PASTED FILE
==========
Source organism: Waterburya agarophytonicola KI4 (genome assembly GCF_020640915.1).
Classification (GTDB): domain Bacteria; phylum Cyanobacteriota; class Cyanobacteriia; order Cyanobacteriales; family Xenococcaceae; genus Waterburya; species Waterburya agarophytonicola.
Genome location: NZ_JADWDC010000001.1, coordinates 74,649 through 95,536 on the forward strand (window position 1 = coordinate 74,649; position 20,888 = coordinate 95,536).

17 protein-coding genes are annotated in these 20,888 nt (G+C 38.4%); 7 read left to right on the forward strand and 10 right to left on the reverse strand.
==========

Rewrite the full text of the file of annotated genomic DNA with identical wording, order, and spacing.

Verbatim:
Source organism: Waterburya agarophytonicola KI4 (genome assembly GCF_020640915.1).
Classification (GTDB): domain Bacteria; phylum Cyanobacteriota; class Cyanobacteriia; order Cyanobacteriales; family Xenococcaceae; genus Waterburya; species Waterburya agarophytonicola.
Genome location: NZ_JADWDC010000001.1, coordinates 74,649 through 95,536 on the forward strand (window position 1 = coordinate 74,649; position 20,888 = coordinate 95,536).

17 protein-coding genes are annotated in these 20,888 nt (G+C 38.4%); 7 read left to right on the forward strand and 10 right to left on the reverse strand.